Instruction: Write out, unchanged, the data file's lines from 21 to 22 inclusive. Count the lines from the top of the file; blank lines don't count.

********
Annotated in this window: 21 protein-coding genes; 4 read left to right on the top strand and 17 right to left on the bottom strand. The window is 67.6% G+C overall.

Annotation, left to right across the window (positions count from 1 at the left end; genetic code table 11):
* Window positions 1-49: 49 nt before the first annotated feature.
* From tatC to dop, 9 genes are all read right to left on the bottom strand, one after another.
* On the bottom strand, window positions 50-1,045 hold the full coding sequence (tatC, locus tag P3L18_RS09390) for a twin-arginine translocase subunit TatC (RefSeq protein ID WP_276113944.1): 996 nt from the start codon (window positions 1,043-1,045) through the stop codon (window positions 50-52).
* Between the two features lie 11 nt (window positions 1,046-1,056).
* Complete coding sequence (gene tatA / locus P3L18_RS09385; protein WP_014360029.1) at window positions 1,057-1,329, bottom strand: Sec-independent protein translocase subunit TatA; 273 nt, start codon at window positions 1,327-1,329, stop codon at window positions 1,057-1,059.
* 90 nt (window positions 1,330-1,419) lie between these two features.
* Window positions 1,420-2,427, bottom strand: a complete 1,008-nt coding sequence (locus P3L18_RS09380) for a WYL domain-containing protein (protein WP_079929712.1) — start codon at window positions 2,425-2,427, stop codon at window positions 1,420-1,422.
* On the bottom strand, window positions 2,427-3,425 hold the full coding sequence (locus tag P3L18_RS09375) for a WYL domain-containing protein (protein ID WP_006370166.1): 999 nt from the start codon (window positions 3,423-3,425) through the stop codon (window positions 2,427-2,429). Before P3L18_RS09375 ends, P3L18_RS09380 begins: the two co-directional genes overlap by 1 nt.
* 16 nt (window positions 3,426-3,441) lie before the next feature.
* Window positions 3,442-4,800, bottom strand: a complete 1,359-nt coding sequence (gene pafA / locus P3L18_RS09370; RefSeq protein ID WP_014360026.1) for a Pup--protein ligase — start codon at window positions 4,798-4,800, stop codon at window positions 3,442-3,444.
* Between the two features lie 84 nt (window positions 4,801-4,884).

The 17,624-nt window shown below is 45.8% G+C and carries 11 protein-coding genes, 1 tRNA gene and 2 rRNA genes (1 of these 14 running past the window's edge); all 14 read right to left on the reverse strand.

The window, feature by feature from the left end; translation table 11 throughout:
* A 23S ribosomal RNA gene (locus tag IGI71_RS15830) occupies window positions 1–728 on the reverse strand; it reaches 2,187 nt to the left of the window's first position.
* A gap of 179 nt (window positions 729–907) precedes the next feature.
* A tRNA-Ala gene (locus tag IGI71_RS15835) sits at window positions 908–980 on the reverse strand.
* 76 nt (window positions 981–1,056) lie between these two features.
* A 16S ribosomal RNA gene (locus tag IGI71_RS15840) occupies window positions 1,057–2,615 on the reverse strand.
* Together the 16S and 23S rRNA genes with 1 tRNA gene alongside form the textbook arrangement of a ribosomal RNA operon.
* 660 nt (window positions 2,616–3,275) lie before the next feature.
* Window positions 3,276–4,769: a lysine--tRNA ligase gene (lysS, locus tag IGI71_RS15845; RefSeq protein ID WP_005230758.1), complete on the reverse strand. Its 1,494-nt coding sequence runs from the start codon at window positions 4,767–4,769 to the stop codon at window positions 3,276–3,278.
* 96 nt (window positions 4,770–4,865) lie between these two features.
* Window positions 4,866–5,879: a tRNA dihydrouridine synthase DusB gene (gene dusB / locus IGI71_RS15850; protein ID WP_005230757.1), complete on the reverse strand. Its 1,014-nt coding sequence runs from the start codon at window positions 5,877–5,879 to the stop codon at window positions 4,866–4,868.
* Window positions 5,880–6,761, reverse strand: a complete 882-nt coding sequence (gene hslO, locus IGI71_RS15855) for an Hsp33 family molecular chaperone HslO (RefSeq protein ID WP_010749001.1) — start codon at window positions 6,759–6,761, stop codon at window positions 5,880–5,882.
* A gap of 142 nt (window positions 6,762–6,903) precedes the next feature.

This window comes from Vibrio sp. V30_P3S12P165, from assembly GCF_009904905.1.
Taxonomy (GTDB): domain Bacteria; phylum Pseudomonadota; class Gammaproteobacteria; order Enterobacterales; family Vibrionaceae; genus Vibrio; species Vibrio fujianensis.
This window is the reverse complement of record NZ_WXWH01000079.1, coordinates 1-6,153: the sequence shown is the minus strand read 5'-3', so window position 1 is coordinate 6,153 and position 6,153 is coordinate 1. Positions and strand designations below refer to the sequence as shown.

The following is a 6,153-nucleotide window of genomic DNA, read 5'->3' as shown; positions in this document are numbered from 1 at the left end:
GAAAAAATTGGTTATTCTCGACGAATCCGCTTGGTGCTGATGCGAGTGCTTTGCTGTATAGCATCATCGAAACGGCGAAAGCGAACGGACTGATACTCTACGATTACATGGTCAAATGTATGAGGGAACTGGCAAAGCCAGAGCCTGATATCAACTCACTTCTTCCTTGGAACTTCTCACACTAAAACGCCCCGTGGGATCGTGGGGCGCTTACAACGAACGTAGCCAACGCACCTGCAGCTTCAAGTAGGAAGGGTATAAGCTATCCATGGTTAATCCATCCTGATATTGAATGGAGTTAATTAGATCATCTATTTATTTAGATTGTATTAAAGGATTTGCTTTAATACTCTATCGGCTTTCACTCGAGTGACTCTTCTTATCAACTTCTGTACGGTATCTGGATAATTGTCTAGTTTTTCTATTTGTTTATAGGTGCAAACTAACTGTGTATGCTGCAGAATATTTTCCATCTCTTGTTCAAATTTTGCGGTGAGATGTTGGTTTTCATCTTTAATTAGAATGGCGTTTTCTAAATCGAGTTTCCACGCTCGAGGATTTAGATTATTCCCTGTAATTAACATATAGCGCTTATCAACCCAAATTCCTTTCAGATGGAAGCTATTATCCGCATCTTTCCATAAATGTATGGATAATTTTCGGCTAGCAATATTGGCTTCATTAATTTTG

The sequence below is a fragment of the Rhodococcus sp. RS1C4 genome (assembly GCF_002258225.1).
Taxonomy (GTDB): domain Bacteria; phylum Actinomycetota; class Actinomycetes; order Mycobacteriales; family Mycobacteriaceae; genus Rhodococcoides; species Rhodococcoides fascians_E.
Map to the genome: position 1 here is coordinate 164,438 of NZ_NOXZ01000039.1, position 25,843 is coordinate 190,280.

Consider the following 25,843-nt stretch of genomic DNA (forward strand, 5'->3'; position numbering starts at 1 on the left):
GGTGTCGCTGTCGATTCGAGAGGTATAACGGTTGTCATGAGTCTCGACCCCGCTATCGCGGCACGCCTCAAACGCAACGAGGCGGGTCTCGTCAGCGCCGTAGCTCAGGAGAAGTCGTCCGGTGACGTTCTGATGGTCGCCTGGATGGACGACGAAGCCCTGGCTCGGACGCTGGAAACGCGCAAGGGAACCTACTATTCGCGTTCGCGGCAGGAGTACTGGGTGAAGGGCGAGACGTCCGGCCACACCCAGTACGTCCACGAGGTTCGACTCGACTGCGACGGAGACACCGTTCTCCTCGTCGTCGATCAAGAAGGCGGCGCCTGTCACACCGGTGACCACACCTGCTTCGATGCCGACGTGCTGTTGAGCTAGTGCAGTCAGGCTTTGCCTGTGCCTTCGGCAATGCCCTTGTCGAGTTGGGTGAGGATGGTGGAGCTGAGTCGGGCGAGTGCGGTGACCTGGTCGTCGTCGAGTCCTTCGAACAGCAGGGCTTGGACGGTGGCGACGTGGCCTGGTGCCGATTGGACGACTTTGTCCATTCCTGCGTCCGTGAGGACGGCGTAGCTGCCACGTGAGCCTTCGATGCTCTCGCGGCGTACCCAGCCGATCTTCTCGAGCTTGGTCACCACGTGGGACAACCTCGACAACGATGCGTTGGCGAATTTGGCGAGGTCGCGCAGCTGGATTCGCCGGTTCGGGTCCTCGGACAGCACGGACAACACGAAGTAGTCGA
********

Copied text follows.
* Together the 16S and 23S rRNA genes with 1 tRNA gene alongside form the textbook arrangement of a ribosomal RNA operon.
* 660 nt (window positions 2,616–3,275) lie before the next feature.